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Lennard-Jones MD

Program LennardJonesMD simulates the behavior of particles moving in a two-dimensional box interacting through the Lennard-Jones potential. The velocities and positions evolve according to the numerical solution of the differential equations in Newton's second law. The velocity Verlet algorithm is used to update the positions and velocities of the particles. Periodic boundary conditions are used so that particles that leave the box enter on the other side, much like many video games.

One goal of this simulation is to explore how the same inter-particle potential can lead to different macroscopic behavior such as gas, liquid, and solid phases. Other information that can be obtained includes the velocity distribution function, the pair distribution function g(r), which provides information about the spatial structure of the system, and the diffusion of a tagged particle.

Problem: Different phases
  1. Program LennardJonesMD simulates an isolated system of $N$ particles interacting via the Lennard-Jones potential. Choose $N=144$ and $L=18$ so that the density $\rho = N/L^2 \approx 0.44$. The initial positions are chosen at random except that no two particles are allowed to be closer than the length $\sigma$. Run the simulation and satisfy yourself that this choice of density and resultant total energy corresponds to a gas. What are your criteria?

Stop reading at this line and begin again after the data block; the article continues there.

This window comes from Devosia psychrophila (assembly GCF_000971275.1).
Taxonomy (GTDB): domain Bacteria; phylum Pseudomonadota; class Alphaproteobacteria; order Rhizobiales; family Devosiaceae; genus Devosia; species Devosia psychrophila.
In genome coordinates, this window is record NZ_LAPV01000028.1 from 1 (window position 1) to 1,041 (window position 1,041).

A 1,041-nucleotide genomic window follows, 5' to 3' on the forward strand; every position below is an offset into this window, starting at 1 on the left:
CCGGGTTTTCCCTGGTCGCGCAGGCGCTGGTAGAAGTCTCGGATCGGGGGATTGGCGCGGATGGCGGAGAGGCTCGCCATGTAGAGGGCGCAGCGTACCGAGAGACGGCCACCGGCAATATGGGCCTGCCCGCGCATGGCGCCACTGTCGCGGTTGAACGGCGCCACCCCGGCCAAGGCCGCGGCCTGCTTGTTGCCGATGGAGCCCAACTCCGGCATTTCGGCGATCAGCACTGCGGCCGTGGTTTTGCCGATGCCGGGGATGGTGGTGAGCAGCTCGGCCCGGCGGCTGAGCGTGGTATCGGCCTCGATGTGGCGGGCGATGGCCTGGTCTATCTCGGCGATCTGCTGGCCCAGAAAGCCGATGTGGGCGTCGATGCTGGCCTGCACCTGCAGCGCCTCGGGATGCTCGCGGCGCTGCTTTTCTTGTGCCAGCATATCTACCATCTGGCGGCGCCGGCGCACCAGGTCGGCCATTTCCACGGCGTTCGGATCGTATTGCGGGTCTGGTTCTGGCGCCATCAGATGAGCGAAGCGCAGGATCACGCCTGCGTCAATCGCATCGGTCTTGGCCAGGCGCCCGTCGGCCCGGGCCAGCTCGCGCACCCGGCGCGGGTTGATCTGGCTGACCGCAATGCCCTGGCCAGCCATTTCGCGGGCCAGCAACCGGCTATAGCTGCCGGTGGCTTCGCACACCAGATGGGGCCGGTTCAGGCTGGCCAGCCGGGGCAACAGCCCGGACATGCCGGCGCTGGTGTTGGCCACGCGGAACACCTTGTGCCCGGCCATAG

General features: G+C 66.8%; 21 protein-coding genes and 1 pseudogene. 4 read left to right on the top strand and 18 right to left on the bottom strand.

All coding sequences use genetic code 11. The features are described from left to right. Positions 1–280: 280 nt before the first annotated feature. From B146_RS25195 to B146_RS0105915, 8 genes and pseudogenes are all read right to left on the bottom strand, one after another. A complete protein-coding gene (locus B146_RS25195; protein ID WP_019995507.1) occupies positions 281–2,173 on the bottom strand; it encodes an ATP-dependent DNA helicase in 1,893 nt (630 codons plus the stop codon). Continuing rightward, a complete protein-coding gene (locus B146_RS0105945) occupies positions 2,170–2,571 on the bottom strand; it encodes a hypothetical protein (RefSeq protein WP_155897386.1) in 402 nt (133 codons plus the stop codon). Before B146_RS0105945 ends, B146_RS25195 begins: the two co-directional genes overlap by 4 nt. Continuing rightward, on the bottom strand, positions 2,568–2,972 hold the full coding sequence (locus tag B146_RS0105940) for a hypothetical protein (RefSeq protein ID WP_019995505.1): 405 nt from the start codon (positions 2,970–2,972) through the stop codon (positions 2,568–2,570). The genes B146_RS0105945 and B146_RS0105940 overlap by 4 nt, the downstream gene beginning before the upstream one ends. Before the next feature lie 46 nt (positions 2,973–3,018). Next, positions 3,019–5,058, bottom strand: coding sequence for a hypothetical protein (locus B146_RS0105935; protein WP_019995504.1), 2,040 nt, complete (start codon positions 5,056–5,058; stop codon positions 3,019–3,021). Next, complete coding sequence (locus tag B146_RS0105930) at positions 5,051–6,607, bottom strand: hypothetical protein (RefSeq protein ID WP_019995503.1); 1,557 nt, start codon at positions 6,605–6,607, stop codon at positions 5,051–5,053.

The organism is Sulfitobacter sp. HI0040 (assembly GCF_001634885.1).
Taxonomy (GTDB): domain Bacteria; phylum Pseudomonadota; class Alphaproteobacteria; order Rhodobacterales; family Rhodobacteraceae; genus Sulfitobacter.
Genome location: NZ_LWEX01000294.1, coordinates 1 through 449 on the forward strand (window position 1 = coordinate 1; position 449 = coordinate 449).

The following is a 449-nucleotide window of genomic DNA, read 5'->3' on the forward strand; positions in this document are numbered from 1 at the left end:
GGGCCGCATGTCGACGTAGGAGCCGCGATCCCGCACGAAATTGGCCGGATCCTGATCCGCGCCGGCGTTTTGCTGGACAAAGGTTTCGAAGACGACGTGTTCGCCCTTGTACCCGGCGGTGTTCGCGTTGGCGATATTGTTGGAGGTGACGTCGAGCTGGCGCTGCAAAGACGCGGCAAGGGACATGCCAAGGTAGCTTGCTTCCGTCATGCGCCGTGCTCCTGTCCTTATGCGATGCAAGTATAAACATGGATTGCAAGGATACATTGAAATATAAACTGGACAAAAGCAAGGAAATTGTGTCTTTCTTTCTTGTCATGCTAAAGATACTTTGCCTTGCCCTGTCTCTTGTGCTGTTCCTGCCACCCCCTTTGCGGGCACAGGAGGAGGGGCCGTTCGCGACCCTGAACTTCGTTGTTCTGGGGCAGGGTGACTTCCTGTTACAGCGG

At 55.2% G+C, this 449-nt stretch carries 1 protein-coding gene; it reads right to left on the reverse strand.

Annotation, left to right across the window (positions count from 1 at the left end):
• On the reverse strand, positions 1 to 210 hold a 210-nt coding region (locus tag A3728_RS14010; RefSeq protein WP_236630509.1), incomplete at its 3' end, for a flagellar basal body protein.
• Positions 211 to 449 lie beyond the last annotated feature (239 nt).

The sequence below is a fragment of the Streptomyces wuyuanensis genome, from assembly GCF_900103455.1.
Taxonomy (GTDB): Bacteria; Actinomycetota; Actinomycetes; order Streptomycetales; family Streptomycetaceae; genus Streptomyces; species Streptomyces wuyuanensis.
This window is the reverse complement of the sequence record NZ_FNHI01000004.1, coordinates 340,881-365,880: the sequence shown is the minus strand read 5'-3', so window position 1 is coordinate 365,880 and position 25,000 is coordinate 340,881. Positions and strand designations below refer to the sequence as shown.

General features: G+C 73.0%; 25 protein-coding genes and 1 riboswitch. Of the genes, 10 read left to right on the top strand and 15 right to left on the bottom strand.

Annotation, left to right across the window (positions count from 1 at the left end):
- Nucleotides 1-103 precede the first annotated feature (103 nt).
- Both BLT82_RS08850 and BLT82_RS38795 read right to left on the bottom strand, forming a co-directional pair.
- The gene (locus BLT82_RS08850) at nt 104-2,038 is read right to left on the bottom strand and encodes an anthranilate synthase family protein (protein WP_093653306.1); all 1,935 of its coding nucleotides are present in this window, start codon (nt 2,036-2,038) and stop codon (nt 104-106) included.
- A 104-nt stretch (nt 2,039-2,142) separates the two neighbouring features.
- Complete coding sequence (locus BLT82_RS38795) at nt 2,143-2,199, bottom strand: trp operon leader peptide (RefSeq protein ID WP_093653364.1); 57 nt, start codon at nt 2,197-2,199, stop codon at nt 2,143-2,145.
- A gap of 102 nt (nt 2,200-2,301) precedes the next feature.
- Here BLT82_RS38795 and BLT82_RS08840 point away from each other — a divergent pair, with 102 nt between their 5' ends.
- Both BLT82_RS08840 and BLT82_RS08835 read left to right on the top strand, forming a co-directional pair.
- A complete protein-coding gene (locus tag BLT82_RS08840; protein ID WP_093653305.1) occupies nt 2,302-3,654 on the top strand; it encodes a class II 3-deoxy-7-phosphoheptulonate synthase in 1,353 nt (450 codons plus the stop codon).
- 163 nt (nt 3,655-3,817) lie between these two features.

2. Slowly lower the total energy of the system. (The total energy is lowered by rescaling the velocities of the particles.) If you are patient, you will be able to observe “liquidlike” regions. How are they different from “gaslike” regions?
  3. If you decrease the total energy further, you will observe the system in a state roughly corresponding to a solid. What are your criteria for a solid? Explain why the solid that we obtain in this way will not be a perfect crystalline solid.
  4. Describe the motion of individual particles in the gas, liquid, and solid phases.
  5. Speculate why a system of particles interacting via the Lennard-Jones potential can exist in different phases. Is it necessary for the potential to have an attractive part for the system to have a liquid phase? Is the attractive part necessary for there to be a solid phase? Describe a simulation that would help you answer this question.


Problems 1.9, 6.14, 8.16, and 10.2 in Statistical and Thermal Physics: With Computer Applications, 2nd ed., Harvey Gould and Jan Tobochnik, Princeton University Press (2021).

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